How do I sue someone in small claims court for not returning a security deposit on an apartment?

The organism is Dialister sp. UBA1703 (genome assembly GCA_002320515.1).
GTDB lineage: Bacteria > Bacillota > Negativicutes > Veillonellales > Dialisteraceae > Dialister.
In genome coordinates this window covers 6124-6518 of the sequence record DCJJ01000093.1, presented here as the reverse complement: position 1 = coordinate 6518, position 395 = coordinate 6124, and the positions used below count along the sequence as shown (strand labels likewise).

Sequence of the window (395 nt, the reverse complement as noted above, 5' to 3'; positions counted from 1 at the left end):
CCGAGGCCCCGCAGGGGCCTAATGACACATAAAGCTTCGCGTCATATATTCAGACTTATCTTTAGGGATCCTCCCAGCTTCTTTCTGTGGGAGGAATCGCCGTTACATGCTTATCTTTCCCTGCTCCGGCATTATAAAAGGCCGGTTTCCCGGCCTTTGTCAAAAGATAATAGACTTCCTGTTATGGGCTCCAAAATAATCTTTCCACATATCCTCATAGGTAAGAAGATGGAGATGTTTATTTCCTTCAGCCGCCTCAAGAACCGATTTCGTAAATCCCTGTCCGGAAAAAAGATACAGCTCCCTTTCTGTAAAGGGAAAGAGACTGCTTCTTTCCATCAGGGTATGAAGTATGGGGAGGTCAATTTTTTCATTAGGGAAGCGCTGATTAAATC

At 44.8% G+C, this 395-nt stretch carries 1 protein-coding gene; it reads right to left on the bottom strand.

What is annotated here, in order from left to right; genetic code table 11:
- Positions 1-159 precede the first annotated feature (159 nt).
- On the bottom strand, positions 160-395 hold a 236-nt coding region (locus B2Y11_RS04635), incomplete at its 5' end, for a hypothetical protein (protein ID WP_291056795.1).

I did this in Connecticut. I'm not a lawyer and certainly not a landlord/tenant expert, but I'll tell you my experience, which might help.The place was sparkling when I left. A few days after I vacated, the LL left the country without telling me for a few months after I moved out, and then took a couple weeks to return the deposit even once he got back. I sued him for return of the security deposit, plus the extra damages (equal to the whole security deposit) that CT provides for a late return. I was pissed off enough with the LL that I pursued the suit even after he voluntarily returned the deposit, and I won a judgment for the extra statutory damages plus court costs.Here's what I did:* First, I tried calling, to see if we could sort out the problem. He didn't respond because he was out of the country (though I didn't know that at the time).* Next, I sent him letters demanding the security deposit, reminding him of my forwarding address, and threatening legal action. I kept a copy for myself, hand-delivered a copy to his business (which is where I had sent my rent checks), and sent both first-class and certified copies both to his business address and to what I believed to be his home address (based on an Internet search). I kept the certified mail receipts. I might have also posted a copy on my old apartment's door, which faced the street.* Once he got back to town but still gave me the run-around about the deposit, I filed suit. To do that, I filled out the appropriate complaint form (JD-CV-40), and took it to the clerk at the courthouse where the website told me to go, and the clerk put it on the small claims docket of Geographic Area #20. (CT's venue statutes are a real mess. I just reviewed them, and I believe this was correct. In any event, my LL has now forfeited any objection he might have had to the venue.) I kept my receipts from the court filing so that I could claim them later from the LL.* Then, I reviewed my options for serving him. Either I or the court clerk (I can't remember) sent him a copy by certified mail with return receipt to his business address.* While waiting for the court date, I got my records in order, including: a copy of each check I had ever paid to him, especially the first one for the security deposit, my lease, which recited the rent and security amounts (and I think also confirmed that he had received the deposit initially), and copies of all my correspondence with him and the mailing receipts.* I also went to the Small Claims Court to watch proceedings for a couple hours one day, just so that I'd be comfortable with the surroundings and have some idea what would be expected of me.* On the court date, he didn't show up. He may have falsely assumed that I had dropped the suit after he returned my deposit. In any case, the magistrate called me, and it was very quick. I was sworn in, she read out the description of the case from my complaint and asked me whether it was accurate, I said that the security deposit had been returned, so I was only seeking the extra statutory damages plus court costs. I think she also asked how much the court costs had been. And then she entered judgment for me. (Even if he had shown up, I'm sure I would have won. I knew the relevant law, had my facts straight, and was in a frame of mind to be polite and responsive to the judge. That goes a long way in Small Claims.)* Either that day or some time shortly thereafter, I got some kind of official record of the judgment.* Collection has been hard. (To be fair, though, I haven't put much effort into it because I'm largely satisfied with just getting my deposit back.) Not too long after the judgment, he either closed or sold his business, and he lost his home to foreclosure. He also divorced. Not a good year for him. Some time later, he moved out to Northern California, and I don't know where he is now. I've been considering calling up a collections person to see if they might be able to track him down.* The one asset I know about is the condo unit that I rented. I knew he still owned the place because I looked up the unit in the town's property records on its website. (This would be with the county rather than the town in most states.) So, I drew up a document with the requisite information, and filed it with the property clerk. In theory, I could now foreclose on the apartment, but I suspect the unit may be underwater with a mortgage that takes precedence over my lien. Instead, I'm hoping that when it gets above water again and he wants to sell, he'll want to pay me once he finds that no buyer wants the property with a clouded title.* Also, every great once in a while, I check on the websites of the Bankruptcy Courts of Connecticut and the Northern District of California to see whether he's filed for bankruptcy. If he were to file for bankruptcy, I might want to file a claim.So, some key points to think about and find out are:* Is there any way at all to get the deposit back without going to court? Going to court takes a long time, is a hassle, and in the end it might be hard to collect on a judgment.* Basic facts about the LL. Address, phone number. In some states, it might be necessary to know whether he's military. And once it comes time to execute a judgment, as much as possible about his property and financial affairs.* The substantive law: What are you entitled to and why? What defenses might the LL bring up? This may require looking at the statute, that's how I discovered that I was entitled to extra damages. If you have some special situation, is there relevant case law? (This might be worth hiring a lawyer to review.) If you know where your deposit is being held, is there any process to attach the bank account before the court date?* Does your lease say anything that might affect what you're entitled to? (But also consider that some states might not give effect to some kinds of clauses that run in favor of the landlord.)* What evidence do you need to assemble in order to prove the facts that you need to prove? Examples: Evidence that you paid a deposit in the first place, and that you left the apartment in good shape. What sort of evidence will be admissible? (It seems like every episode of People's Court, some litigant tries to tell the judge that so-and-so would testify that such-and-such happened, but couldn't come to court. The response is always: too bad, that's not evidence.)* Which court to file in? Which type • small claims, a special housing court, the general civil court? Which location? I'd start out by looking at a page like Wisconsin Court System - self-help law center.* How do you file a suit in that court? How must you inform the LL once you've filed?* Are you allowed to bring a lawyer? If so, is the claim big enough, complex enough, and likely enough to be recoverable that it would make sense? (In my case, my claim was very straight-forward, wasn't very big, and was probably only moderately collectable, so it didn't make sense to get a lawyer.)